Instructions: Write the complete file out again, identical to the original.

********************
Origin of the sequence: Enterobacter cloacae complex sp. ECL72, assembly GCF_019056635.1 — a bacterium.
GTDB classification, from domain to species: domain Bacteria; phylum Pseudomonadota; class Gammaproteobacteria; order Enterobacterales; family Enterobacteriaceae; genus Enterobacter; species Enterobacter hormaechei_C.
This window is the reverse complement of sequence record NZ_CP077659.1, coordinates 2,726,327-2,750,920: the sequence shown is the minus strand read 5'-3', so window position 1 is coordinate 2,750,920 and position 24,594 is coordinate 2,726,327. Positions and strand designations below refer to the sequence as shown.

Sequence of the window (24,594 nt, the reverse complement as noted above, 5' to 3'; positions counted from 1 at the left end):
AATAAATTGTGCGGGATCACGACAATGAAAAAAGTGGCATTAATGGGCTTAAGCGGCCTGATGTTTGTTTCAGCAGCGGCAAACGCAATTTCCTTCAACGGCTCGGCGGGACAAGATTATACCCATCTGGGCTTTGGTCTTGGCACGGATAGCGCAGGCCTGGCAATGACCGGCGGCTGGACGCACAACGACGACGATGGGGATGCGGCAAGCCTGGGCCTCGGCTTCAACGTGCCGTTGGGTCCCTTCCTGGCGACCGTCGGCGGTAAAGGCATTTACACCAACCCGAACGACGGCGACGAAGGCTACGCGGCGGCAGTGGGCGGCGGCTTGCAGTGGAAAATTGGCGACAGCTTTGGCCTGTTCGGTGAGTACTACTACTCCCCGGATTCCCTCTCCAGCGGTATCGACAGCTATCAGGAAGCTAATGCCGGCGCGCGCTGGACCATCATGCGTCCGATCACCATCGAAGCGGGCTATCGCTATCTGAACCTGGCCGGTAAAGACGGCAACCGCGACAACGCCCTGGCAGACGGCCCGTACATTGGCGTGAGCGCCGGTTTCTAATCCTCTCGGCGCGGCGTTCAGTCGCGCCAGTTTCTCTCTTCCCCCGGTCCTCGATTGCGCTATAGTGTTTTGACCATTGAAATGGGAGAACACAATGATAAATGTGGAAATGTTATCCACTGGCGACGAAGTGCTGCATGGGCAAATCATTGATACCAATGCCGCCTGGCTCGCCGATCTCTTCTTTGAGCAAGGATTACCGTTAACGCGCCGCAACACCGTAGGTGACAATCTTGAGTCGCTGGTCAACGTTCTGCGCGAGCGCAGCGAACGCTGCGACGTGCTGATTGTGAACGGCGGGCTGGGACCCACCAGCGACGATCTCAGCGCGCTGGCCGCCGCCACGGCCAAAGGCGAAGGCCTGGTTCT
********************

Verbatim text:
Origin of the sequence: Enterobacter cloacae complex sp. ECL72, assembly GCF_019056635.1 — a bacterium.
GTDB classification, from domain to species: domain Bacteria; phylum Pseudomonadota; class Gammaproteobacteria; order Enterobacterales; family Enterobacteriaceae; genus Enterobacter; species Enterobacter hormaechei_C.
This window is the reverse complement of sequence record NZ_CP077659.1, coordinates 2,726,327-2,750,920: the sequence shown is the minus strand read 5'-3', so window position 1 is coordinate 2,750,920 and position 24,594 is coordinate 2,726,327. Positions and strand designations below refer to the sequence as shown.

Sequence of the window (24,594 nt, the reverse complement as noted above, 5' to 3'; positions counted from 1 at the left end):
AATAAATTGTGCGGGATCACGACAATGAAAAAAGTGGCATTAATGGGCTTAAGCGGCCTGATGTTTGTTTCAGCAGCGGCAAACGCAATTTCCTTCAACGGCTCGGCGGGACAAGATTATACCCATCTGGGCTTTGGTCTTGGCACGGATAGCGCAGGCCTGGCAATGACCGGCGGCTGGACGCACAACGACGACGATGGGGATGCGGCAAGCCTGGGCCTCGGCTTCAACGTGCCGTTGGGTCCCTTCCTGGCGACCGTCGGCGGTAAAGGCATTTACACCAACCCGAACGACGGCGACGAAGGCTACGCGGCGGCAGTGGGCGGCGGCTTGCAGTGGAAAATTGGCGACAGCTTTGGCCTGTTCGGTGAGTACTACTACTCCCCGGATTCCCTCTCCAGCGGTATCGACAGCTATCAGGAAGCTAATGCCGGCGCGCGCTGGACCATCATGCGTCCGATCACCATCGAAGCGGGCTATCGCTATCTGAACCTGGCCGGTAAAGACGGCAACCGCGACAACGCCCTGGCAGACGGCCCGTACATTGGCGTGAGCGCCGGTTTCTAATCCTCTCGGCGCGGCGTTCAGTCGCGCCAGTTTCTCTCTTCCCCCGGTCCTCGATTGCGCTATAGTGTTTTGACCATTGAAATGGGAGAACACAATGATAAATGTGGAAATGTTATCCACTGGCGACGAAGTGCTGCATGGGCAAATCATTGATACCAATGCCGCCTGGCTCGCCGATCTCTTCTTTGAGCAAGGATTACCGTTAACGCGCCGCAACACCGTAGGTGACAATCTTGAGTCGCTGGTCAACGTTCTGCGCGAGCGCAGCGAACGCTGCGACGTGCTGATTGTGAACGGCGGGCTGGGACCCACCAGCGACGATCTCAGCGCGCTGGCCGCCGCCACGGCCAAAGGCGAAGGCCTGGTTCT